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The Pamphlet Collection of Sir Robert Stout: Volume 76

The New System Described

The New System Described.

In place of the present system, I propose to reckon all fares and rates by stages, in the following manner:—

Starting from any capital town (for this purpose I treat any town having a population of not less than 6,000 as a capital town), I propose to place on every line running out of that town four stages, as near as may' be, seven miles apart, and then, should there be a stretch of country of fifty or more miles not having a town of 2,000 inhabitants, to make the stages 50 miles each. Outside each town of 2,000 inhabitants I propose to place one seven-mile stage on each line, and outside towns of 4,000 two seven-mile stages.

Memorandum.—I do not propose to fix the stages arbitrarily at the distances mentioned, but at the best collecting and distributing points nearest to them.

That in place of the present tickets, railway stamps should be issued and sold by every licensed stamp-vendor.

That stamps of a different colour or description should be issued which would entitle the holder to pass from a station immediately preceding a stage station to the next station beyond it, and thus save him from paying a double fare for a very short journey. The same will apply to goods traffic.

When the lines become filled up with seven-mile stages, and the revenue will admit of it, then I propose that the out-side seven-mile stage from each capital town shall be removed, then the next stage, and so on, until the stages are only between towns of 6,000 or more inhabitants. By persistently following this plan, we may ultimately see our way, as regards passengers at any rate, to making one fare only for any distance within the Colony.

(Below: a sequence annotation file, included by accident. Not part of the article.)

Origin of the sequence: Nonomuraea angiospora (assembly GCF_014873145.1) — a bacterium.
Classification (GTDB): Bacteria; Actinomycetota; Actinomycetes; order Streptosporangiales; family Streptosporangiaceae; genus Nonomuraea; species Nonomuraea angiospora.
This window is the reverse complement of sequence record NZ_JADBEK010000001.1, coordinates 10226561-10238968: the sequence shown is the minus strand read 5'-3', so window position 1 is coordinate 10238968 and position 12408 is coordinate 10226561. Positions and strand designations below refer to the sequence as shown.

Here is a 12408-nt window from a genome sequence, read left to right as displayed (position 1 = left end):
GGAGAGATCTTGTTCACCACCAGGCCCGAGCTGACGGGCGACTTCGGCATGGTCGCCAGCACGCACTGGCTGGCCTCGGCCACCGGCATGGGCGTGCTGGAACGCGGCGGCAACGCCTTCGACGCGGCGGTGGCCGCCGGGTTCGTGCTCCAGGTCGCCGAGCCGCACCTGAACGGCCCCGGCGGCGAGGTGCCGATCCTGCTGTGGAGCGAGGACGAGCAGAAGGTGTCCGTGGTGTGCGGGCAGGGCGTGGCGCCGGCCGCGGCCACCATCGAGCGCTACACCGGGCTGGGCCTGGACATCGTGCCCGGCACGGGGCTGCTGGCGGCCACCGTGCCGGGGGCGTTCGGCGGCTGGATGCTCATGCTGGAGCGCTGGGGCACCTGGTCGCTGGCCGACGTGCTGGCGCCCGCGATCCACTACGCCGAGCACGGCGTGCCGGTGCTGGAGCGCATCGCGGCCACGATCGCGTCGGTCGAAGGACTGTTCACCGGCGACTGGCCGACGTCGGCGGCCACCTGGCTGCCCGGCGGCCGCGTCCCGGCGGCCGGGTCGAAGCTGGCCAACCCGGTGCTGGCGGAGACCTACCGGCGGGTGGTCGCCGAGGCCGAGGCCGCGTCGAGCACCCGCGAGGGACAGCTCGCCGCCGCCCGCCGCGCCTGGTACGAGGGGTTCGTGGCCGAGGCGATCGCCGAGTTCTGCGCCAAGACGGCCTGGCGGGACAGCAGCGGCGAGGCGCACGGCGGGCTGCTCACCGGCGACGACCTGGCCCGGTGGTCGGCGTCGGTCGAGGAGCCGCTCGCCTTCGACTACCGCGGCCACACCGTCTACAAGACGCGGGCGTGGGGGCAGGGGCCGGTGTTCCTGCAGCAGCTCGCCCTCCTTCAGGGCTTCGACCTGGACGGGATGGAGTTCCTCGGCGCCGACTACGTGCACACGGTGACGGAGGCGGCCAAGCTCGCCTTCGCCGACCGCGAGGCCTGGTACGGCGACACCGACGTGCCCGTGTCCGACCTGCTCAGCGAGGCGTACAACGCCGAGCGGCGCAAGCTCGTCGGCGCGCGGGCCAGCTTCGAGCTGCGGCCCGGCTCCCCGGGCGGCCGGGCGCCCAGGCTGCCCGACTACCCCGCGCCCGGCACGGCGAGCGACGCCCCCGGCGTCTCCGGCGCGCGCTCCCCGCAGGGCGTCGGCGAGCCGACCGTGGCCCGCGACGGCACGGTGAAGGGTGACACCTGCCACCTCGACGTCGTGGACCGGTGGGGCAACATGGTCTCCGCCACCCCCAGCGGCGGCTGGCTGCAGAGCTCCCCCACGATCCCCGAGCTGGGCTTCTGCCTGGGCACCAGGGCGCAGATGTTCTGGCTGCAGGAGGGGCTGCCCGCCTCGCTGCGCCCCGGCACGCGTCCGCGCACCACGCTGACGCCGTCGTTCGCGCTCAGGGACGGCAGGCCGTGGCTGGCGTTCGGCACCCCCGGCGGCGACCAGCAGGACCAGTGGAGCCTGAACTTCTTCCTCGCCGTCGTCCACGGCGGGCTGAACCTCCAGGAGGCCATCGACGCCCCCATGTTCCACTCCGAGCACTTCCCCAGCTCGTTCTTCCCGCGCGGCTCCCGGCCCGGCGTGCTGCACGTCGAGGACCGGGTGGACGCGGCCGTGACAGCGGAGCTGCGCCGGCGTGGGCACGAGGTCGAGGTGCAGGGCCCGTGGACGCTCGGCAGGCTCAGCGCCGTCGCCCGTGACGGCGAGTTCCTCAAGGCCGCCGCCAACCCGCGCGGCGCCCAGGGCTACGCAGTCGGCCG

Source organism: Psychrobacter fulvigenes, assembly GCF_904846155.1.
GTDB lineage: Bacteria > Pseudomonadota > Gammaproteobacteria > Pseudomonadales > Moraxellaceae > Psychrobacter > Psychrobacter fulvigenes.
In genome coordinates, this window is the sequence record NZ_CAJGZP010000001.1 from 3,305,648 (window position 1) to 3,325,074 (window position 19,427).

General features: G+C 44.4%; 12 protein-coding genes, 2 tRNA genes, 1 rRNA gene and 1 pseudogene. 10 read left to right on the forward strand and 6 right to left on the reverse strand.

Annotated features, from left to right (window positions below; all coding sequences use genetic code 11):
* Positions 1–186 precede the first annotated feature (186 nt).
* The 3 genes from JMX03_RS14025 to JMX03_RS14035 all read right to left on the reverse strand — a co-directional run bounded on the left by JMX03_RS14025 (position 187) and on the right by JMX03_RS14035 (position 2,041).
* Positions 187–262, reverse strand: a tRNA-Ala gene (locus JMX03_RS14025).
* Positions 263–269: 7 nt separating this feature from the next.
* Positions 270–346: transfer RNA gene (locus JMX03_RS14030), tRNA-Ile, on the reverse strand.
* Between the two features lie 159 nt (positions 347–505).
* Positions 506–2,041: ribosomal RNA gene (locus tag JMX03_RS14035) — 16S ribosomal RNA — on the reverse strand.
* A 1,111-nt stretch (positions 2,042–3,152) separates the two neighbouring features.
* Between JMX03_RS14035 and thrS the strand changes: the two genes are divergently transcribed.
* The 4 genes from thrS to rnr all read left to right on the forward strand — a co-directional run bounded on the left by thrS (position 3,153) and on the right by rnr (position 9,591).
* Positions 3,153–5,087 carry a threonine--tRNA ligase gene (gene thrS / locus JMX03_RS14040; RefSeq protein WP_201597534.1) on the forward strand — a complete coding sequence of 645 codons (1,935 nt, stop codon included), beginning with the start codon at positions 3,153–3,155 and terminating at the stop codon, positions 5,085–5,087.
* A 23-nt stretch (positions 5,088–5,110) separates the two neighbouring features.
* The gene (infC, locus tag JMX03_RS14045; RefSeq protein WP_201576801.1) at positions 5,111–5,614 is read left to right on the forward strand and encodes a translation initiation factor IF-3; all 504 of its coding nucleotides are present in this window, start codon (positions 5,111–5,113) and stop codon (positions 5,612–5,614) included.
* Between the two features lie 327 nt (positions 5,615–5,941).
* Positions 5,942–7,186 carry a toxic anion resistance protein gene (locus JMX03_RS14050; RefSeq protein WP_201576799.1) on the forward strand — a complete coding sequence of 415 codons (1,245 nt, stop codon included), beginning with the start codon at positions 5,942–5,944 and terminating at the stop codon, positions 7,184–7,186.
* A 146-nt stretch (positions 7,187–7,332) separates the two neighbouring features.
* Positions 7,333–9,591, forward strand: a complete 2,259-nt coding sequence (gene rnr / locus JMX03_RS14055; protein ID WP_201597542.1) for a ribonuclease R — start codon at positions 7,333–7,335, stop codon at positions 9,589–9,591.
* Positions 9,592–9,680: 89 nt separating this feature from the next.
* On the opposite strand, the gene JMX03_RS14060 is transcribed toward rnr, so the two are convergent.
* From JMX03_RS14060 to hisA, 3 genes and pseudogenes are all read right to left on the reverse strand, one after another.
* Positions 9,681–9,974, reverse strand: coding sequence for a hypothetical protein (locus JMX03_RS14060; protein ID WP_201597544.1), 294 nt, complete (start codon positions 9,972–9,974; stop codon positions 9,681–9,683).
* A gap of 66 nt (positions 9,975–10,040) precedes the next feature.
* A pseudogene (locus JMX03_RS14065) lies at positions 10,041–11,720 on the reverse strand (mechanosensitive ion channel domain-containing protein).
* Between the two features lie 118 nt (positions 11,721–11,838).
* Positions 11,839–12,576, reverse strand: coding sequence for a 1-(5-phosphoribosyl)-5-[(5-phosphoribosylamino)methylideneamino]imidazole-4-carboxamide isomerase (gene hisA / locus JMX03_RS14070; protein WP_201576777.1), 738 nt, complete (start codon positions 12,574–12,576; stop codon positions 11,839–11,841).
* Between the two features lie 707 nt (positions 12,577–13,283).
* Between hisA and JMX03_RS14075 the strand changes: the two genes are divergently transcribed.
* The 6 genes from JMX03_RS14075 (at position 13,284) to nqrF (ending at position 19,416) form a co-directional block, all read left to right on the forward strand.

From time to time, as the revenue will stand it, the fares and rates from stage to stage to be reduced to the lowest possible limit.

Note.—The stages would be re-adjusted after each census is taken, and placed in accordance with the movement of the population. Thus should, say, Frankton be found to contain 2.000 inhabitants, one seven-mile stage would be placed on every line running out of that town. If it had increased to 4,000 souls, then two seven-mile stages, or if 6,000, then four steges. Thus Frankton would have to contribute its fair share of the burden of transit charges, and each town as it developed would be treated in a similar manner.

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It may be objected that the interposition of these new stages will increase the through fare, but this need not be the case, for it is obvious that if the number of stages were increased, say 25 per cent., that the charge per stage could be reduced 20 per cent., and consequently the through fare would remain the same, while all the local rating would be reduced. It is easy to see what a development of trade this would lead to. If the stage rate was considered low enough, then the proper plan would be to place the new stages where required, and remove a corresponding number from those weaker districts which at the time stood most in need of assistance.

Under this system, if it was thought desirable to raise the through fare, new stages would be introduced without disturbing the local traffic, except in the immediate vicinity of these new stages. Thus, placing new stages at Mercer and Ngaruawahia would not in the least affect the local traffic round Auckland, Frankton, Helensville, etc.

That the Government should be relieved of their present responsibility as carriers.

That an Insurance Department should be established in connection with the Railway Department, where, by payment of a small fee, either life, limb, or goods could be insured.

Under the Stage System, the basis of rating is average cost of service and the density of population through which the service runs. At present the basis of rating is special cost of service and the mile.